' We are striving to create an inclusive environment and we want the key skills and experiences that only a diverse workforce can bring.'
Susan Askew works at the National Autistic Society (NAS) and spoke to us about the work she does to support employers to create neurodiverse workplaces.
'We launched our Autism at Work programme in 2019, in association with Bloomfield Trust, with the aim of increasing the number of autistic people in sustainable paid employment. We do this by highlighting the skills and abilities that autistic talent can bring to business and the benefits to an entire organisation of creating a truly neurodiverse workforce.
Through Autism at Work, we have partnered with DE&S on a pilot programme, to recruit an autistic candidate into a role that has been identified as being particularly suited to aspects of autistic thinking style, such as a logical and methodical approach, strong focus and ability to maintain a high level of attention to detail. The recruitment process can present major barriers to autistic candidates due to features of autistic communication and thinking style. Autistic communication style can be literal and direct while thinking style can be logical and concrete. This, along with sensory differences and differences in body language, means that autistic candidates may have the skills and abilities to succeed in a role, but may not be able to demonstrate this in the typical assessment process. In order to break down these barriers, we worked with the team at DE&S to develop an autism friendly recruitment process. The enthusiasm and strong commitment from the team at DE&S and their openness to suggestions for alterations to the recruitment process have made this a very positive partnership'.
'How do you use the experience of people with autism to inform your work with employers?
The Employment Team and the National Autistic Society is diverse and made up of autistic and non-autistic members. We use our wide experience of living with autism and working with autistic people to inform our work with employers. Despite an increasing awareness, stereotypical ideas about autism still exist and our most important message to employers is that autistic people are infinitely varied. They may share a diagnosis, meaning they have differences in communication style, thinking style and the way they perceive the world in a sensory way. However, they all have their own very individual autism profile, including strengths, skills, abilities and ambitions. In my role, I am often asked what kind of roles autistic people can do, and the answer to that is that there is no limit, it is entirely dependent on the individual. In the right role, an autistic employee is often able to outperform a non-autistic colleague due to a laser like focus and expert knowledge'.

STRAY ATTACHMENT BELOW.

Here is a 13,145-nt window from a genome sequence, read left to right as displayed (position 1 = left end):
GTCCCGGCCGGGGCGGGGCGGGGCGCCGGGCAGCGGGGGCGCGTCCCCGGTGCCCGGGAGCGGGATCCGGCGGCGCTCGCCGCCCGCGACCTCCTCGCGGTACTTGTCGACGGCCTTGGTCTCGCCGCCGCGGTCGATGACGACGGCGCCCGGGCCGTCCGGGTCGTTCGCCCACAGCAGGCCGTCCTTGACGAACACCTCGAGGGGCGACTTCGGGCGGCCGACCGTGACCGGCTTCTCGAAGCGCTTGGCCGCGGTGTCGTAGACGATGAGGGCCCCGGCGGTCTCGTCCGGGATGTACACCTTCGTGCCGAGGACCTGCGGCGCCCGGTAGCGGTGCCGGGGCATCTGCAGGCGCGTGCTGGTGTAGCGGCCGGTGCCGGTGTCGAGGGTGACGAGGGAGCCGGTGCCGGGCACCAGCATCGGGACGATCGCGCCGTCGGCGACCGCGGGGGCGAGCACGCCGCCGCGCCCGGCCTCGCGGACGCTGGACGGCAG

What would you say to a civil servant who is thinking of doing something similar?
'My message for a civil servant thinking of doing something similar would be that autistic people have skills and abilities that are valuable in the workplace and currently represent an untapped pool of talent. Creating a truly neurodiverse workforce, with teams made up of both neurotypical and neurodivergent thinkers, will produce the best outcomes. To solve complex problems, a variety of thinking styles is required so that issues are considered from different perspectives. In addition to attracting talent, a diverse and inclusive workforce brings further advantages the whole organisation. For example, all employees feel more motivated when they feel that their individual needs will be understood and that they are able to be their true selves at work'.
'To solve the complex problems, a variety of thinking styles is required so that issues are considered from different perspectives.'